BWCA and Quetico Park Plants

BWCA and Quetico Park Plants

It seems almost impossible, as you look across the horizon, to begin to separate the thousands of plant species native to the BWCA and the Quetico Park. At a closer look you begin to distinguish between the varying shades of green - the moment of discovery has begun!

We will begin to introduce you to some of the more common plants native to our area. Unfortunately, due to space restrictions, we can not introduce you to all of the species you may encounter. For additional information on all of the north woods plants, consult a North American Plant field guide.

The white pine is a familiar sight. Its cluster of five soft thin needles gives it a delicate appearance when young. As the pine matures it stands out on the shoreline with its impressive size. Used during the logging era as main masts for ships, the white pine is now a common sanctuary for bald eagle and osprey nests.

Red pines grow to tremendous size also. You can distinguish them from the white pine by their long clusters of two needles (approximately 4 or more inches in length). The bark of a red pine will also have a reddish cast.

Like the red pine, the Jack pine also have clusters of two needles. You can distinguish the two from each other by the short length of the Jack Pine needles (typically less than 2-1/2 inches in length) and the knarly, rough appearance of it's limbs and bark.

Both Black & White spruce inhabit our area. Spruce have individual needles attached directly to the branch. The needles grow around the entire circumference of the branch. The individual needles are roundish in shape.

At first appearance, the balsam fir looks much the same as the spruce. Several differences do exist which will make distinguishing between the two possible. The Balsam fir grows needles only on two sides of the branch - rather than all the way around as the spruce does. The Balsam needles are also flat and have a faint white stripe on the underside of the needle.

Traveling through wet, marshy areas you will undoubtedly encounter Tamarack. Tamarack have clusters of very light green needles about one to two inches long randomly dispersed through out its branches. The Tamarack never really fills out and will have a sparse, almost sickly appearance. Many of the north woods lakes receive their lightly stained color from the acids emitted from the Tamarack's roots.

A deer's favorite winter meal consists of cedar; an unusual and unique looking tree. The cedar has flat groupings of scaly leaves or needles. Cedars love low-lying wet areas especially near rapids and shorelines. The light brown scruffy looking bark hides a strong wood excellent for building. The cedar also has a refreshing scent.

It is a temptation to pull the white peeling bark from a birch tree, but please don't. Removing bark from trees exposes it to bugs and disease and a certain death. Young birch trees have a deep reddish brown bark.

Both the Trembling and Large-toothed aspen are native to our wilderness areas. The creamy light green bark and "trembling sound" of their rustling leaves will help you to identify them. Aspen grow quickly and reproduce through an underground root system that produces "suckers" or young trees.

Red Osier Dogwood is a common low growing shrub. Its deep red bark and white flowers in spring and white berries in summer, give it a distinctive look. To tell if you have a dogwood, gently split the leaf in half. If the leaf holds together by thin transparent fibers, you have found a member of the dogwood family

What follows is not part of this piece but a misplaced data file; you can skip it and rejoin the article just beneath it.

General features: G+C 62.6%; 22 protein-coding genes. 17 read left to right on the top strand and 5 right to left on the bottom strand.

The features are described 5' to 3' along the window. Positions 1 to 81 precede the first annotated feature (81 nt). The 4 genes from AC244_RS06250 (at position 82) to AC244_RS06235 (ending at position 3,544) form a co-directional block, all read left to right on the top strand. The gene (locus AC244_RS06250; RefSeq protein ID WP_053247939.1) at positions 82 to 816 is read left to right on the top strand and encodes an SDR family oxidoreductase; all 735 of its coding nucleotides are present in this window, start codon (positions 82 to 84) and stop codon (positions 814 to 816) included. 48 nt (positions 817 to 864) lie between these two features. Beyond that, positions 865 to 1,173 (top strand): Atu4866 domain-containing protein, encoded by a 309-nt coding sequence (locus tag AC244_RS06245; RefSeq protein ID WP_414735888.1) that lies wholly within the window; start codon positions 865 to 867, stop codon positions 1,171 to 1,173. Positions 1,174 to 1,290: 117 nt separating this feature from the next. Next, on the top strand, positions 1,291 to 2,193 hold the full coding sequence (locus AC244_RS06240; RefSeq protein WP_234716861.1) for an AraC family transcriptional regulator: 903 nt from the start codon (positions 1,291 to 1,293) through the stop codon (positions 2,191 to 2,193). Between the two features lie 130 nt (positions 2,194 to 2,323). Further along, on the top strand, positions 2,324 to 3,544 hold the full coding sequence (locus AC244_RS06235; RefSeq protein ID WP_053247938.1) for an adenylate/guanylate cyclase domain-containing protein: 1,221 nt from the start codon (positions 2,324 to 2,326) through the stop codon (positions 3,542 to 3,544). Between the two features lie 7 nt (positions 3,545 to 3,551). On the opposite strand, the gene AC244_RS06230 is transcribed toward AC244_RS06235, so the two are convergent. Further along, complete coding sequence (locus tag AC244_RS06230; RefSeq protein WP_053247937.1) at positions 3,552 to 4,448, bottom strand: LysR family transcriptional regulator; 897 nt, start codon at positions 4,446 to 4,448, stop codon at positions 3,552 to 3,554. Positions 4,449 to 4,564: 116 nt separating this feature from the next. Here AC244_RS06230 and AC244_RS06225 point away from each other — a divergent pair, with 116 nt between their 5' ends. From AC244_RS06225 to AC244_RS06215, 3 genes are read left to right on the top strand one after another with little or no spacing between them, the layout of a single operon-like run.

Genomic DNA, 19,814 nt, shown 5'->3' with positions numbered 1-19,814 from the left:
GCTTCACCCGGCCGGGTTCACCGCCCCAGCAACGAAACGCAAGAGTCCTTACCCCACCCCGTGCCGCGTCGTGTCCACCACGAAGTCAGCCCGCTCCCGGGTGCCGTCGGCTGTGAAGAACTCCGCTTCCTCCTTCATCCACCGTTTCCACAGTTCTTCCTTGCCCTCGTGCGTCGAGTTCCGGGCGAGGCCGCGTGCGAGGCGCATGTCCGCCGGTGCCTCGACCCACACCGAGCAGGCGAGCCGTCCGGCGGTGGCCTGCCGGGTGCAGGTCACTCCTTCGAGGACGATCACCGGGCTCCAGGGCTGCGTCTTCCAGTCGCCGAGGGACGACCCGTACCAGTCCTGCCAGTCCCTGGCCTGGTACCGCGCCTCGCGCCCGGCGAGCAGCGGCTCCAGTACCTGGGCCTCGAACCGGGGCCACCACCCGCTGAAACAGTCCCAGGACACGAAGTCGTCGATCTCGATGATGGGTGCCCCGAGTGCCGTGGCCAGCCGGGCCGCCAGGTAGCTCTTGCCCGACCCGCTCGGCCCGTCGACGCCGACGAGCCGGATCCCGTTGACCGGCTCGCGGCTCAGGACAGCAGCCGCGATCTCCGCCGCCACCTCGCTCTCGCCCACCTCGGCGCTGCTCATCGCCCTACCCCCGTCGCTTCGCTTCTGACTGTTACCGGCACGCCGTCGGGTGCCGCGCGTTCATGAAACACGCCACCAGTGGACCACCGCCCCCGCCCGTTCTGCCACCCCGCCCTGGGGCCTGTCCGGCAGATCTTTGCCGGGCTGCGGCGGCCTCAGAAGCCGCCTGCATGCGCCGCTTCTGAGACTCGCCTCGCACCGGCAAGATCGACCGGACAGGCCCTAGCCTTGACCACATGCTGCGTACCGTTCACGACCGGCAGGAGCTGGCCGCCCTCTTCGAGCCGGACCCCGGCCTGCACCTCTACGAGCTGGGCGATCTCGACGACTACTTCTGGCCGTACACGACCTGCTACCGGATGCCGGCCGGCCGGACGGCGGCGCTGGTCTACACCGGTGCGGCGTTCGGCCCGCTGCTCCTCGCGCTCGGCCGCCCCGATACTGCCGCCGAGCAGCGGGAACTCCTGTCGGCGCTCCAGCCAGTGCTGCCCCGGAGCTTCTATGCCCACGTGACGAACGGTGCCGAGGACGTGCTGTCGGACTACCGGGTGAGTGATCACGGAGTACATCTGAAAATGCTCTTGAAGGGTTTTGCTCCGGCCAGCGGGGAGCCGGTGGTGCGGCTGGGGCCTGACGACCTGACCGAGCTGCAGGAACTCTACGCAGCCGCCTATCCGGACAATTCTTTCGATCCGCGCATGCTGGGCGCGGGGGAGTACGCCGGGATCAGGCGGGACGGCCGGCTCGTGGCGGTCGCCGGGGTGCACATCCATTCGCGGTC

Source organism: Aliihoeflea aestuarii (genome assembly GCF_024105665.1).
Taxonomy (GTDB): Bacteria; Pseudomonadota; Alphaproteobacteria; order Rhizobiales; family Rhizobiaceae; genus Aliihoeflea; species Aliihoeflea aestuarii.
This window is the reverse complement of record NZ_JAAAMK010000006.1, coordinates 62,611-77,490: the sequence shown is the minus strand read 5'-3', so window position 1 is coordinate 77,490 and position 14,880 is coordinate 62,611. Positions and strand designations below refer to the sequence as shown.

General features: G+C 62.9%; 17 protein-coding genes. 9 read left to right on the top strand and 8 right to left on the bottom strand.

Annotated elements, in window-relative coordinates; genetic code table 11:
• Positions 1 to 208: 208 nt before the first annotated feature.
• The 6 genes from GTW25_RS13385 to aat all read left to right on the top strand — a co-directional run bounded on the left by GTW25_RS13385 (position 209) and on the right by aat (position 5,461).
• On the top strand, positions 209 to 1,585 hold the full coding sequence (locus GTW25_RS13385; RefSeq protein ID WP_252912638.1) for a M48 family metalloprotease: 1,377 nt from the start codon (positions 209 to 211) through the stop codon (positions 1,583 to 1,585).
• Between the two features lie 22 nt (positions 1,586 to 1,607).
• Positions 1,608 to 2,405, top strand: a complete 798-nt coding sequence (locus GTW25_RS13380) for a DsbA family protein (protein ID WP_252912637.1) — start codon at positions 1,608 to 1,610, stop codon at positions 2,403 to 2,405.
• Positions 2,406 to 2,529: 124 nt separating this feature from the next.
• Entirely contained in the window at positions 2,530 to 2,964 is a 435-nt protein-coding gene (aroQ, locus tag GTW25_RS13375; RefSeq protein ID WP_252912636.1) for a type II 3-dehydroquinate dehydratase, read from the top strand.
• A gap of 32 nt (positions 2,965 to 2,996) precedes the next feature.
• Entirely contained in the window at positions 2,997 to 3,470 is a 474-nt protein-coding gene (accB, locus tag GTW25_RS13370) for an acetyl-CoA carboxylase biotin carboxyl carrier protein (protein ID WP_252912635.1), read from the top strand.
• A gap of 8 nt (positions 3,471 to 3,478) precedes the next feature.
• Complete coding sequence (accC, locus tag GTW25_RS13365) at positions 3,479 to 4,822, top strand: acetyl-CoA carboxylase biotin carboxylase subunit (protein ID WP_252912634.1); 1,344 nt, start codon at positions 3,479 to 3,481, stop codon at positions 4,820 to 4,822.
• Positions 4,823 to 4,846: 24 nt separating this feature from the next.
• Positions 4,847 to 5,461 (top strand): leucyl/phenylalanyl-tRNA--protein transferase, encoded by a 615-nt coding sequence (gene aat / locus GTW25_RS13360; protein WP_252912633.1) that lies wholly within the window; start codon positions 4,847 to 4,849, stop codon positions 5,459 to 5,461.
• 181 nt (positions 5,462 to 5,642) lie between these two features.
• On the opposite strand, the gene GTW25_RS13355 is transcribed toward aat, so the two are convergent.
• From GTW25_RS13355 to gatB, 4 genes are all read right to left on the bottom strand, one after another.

Another low growing shrub that grows throughout the north woods is Beaked Hazel. Beaked Hazel can be distinguished by is grayish light brown bark with white speckles

Alders, a common meal for beavers, grow in marshy wet areas and along shorelines. Often, they grow directly out of the shallow water. Their dark brown bark, deep green leaves, catkins (long thin yellow growths) and fruits (small brown pine cones) help identify them from other shoreline shrubs.

Common to wetlands and cedar & spruce bogs, Labrador Tea is a low growing shrub. The leaves are long, narrow and leathery with a soft muted green color. Labrador tea was commonly collected by Native American and Voyageurs and dried for tobacco and tea.

A low-lying plant often seen along portage trails, bunchberry consists of whorls of four or six leaves. Plants having white flowers in the spring or red berries in the summer will consist of six leaves.

Wild Sarsaprilla is an unusual looking plant. A main stalk rises from the ground which then splits into three branches. Each of the branches typically has five leaves. Greenish-white flowers adorn the plant in the spring and deep purple to black berries in the summer.

Search out the shady spots of a portage trail to find a unique treasure - the Blue-Bead Lily. With a set of three "lily" petals and a single stalk rising from the center, the Blue-Bead Lily has a cluster of light green flowers in the spring that develop into brilliant blue beads in June. The "beads" resemble small plums and are very poisonous.

The BWCA and Quetico Park have a variety of edible plants and berries. Blueberries, raspberries, pin cherries and many others can be found throughout your travels. Remember, however, if you aren't sure of the plant you plan to eat or eat from, DON'T EAT IT! Always practice common sense and remember that you are traveling in a wilderness area. Immediate medical attention can be a day or more away.

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